(This is an edited version of a paper I wrote in seminary.)
Apologetics is the task of defending the Christian faith as true, rational, and pertinent. The purpose of this post is to explain and defend presuppositional apologetics as the best method for defending Christianity.
2. Presuppositional Apologetics and Worldviews
Presuppositional apologetics tests worldviews. A worldview is “that complex of concepts that explains and gives meaning to reality from where [one stands]—given their diverse ancestries, histories, institutions and religions.”
The presuppositional method defends Christianity by recognizing its complete truthfulness. This method accepts the entirety of the Christian position as the starting point of conversation and works primarily as a negative apologetic, demonstrating the inadequacy of other worldviews. Yet it also functions as a positive apologetic, demonstrating the truthfulness of Christianity. The method holds that rationality and logic necessarily presuppose the existence God. The presuppositional apologist recognizes “the sovereign Creator and His Word as the requisite transcendental of any intellectual endeavor,” and can therefore “expose the fatal defects of all autonomous reasoning, calling unregenerate men back…to covenantal obedience in terms of God’s Word.”
Central to presuppositional apologetics is the lordship of Jesus Christ over all things. First Peter 3:15 declares, “but in your hearts honor Christ the Lord as holy, always being prepared to make a defense to anyone who asks you for a reason for the hope that is in you…” Peter argues that the foundation for making a defense of the faith is honoring Christ as Lord. The Christian must recognize the lordship of Christ as revealed in Holy Scripture in all apologetic endeavors.
The presuppositional apologist also believes that Jesus is “the truth” (John 14:6). Whoever rejects Jesus, rejects the truth. Jesus says in Matthew 12:30: “Whoever is not with me is against me.” Moral neutrality is not an option. There is an opposition between those who set their minds on the flesh and those who have their minds set on the Spirit (cf. Romans 8:7-8). Those who are not Christians are opposed to Jesus Christ, the truth incarnate.
Christians should test the worldviews of those who reject Christ. Any worldview that makes no room for Christ as the truth cannot be fully true. Such a worldview can inconsistently hold partially to the truth, but this is no product of that worldview’s inherent adequacy.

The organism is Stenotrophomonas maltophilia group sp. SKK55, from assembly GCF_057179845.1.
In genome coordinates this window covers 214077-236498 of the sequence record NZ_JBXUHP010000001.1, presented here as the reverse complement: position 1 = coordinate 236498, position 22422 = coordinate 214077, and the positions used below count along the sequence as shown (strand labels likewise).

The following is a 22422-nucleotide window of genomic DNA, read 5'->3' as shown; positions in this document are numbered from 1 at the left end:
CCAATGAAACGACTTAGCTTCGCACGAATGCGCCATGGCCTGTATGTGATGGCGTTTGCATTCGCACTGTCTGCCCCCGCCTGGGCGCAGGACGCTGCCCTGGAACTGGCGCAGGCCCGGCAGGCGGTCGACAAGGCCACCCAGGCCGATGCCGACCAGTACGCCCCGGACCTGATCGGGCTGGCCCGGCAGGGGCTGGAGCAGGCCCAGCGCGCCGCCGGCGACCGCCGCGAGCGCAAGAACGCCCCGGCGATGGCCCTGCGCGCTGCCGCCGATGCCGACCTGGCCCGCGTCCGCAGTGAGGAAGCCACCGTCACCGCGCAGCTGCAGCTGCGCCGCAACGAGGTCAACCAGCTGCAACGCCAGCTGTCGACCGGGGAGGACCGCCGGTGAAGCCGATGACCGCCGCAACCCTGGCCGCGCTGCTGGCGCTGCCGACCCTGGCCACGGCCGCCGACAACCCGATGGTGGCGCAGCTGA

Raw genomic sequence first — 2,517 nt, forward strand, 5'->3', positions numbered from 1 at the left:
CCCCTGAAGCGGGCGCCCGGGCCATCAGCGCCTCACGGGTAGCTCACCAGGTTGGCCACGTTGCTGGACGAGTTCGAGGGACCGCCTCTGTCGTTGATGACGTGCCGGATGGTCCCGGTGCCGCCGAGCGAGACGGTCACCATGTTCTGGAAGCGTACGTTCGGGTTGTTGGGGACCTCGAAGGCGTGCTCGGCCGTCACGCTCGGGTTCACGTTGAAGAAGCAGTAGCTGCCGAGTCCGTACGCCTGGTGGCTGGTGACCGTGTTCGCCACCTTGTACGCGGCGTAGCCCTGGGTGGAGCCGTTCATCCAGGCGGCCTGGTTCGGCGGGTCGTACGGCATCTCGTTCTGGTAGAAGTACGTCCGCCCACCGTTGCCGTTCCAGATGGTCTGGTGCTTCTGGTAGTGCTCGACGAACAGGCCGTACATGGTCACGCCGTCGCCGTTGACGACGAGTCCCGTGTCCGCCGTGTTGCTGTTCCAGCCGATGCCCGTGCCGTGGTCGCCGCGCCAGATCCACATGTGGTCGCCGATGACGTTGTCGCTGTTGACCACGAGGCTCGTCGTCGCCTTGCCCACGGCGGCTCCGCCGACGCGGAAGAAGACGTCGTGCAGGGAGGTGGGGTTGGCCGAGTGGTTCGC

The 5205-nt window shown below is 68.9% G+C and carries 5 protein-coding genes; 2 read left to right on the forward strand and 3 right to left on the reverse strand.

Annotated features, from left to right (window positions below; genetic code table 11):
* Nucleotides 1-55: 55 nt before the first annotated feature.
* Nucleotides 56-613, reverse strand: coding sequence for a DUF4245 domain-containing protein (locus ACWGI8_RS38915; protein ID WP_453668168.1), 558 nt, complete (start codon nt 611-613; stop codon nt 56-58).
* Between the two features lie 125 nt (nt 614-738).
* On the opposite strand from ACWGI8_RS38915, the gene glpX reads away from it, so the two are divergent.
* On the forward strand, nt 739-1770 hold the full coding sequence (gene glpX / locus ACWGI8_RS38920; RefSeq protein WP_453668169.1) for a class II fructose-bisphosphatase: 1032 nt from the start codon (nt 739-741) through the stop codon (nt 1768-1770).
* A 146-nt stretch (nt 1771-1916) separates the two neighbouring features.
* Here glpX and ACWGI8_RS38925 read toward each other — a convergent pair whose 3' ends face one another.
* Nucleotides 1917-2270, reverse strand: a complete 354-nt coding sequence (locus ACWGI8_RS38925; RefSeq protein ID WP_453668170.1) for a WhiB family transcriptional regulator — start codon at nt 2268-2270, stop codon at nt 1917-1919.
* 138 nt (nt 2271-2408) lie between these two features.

3. Testing Worldviews
We should also test Christianity because then its truthfulness will be revealed. Objective morality exists and presupposes that God is the fountain of all goodness. God reveals truth and morality to his creatures so that they can understand it from nature generally (cf. Romans 1:18ff) and from Christ and Scripture specifically (cf. 2 Timothy 3:15-17). The Christian foundation for arguing for the concept of morality across all times and cultures is God’s revelation.
Atheism cannot account for objective morality. This does not mean that atheists always act immorally, nor even that they do not claim to be moral. Rather, this objection states that morality is inconsistent with the atheistic worldview. For example, one of the popular versions of atheism is called naturalistic materialism. In this worldview, humans have evolved from simple to complex over time, and all that exists is “natural” material. All that exists can be found in the physical world. Everything is a product of blind chance and indifference.
It is, then, inconsistent for atheists to make objective moral claims. The concept of “morality” is immaterial. No one can touch or handle morality; it is an idea, a concept, a law outside of us. Or how does an atheist make sense of the laws of logic, for example? Laws of logic are immaterial. An atheist who claims all that exists is natural material cannot account for logic. An atheist cannot even account for why humans argue about right and wrong; each human is simply forced to do what they do by the laws of nature (even though the concept of the “laws of nature” is immaterial and therefore self-refuting).
Atheists typically say that it is good to be logical, yet atheists cannot account for either morality or logic. Morality, for them, is what is most preferable for individuals or communities. “What’s right for me is right for me, and what’s right for you is what’s right for you.” But if morality has no foundation outside of humanity, then it is entirely subjective. Individuals or communities become the ultimate arbiter of morality. If individuals have the right to determine morality, chaos and anarchy would be the inevitable result. If all morality is subjective, individuals could murder other people as they see fit (and this is how people currently get away with abortion). If the killer found it morally acceptable to murder someone, no one with an atheistic worldview could consistently claim this is objectively wrong because objective morality does not exist for this worldview.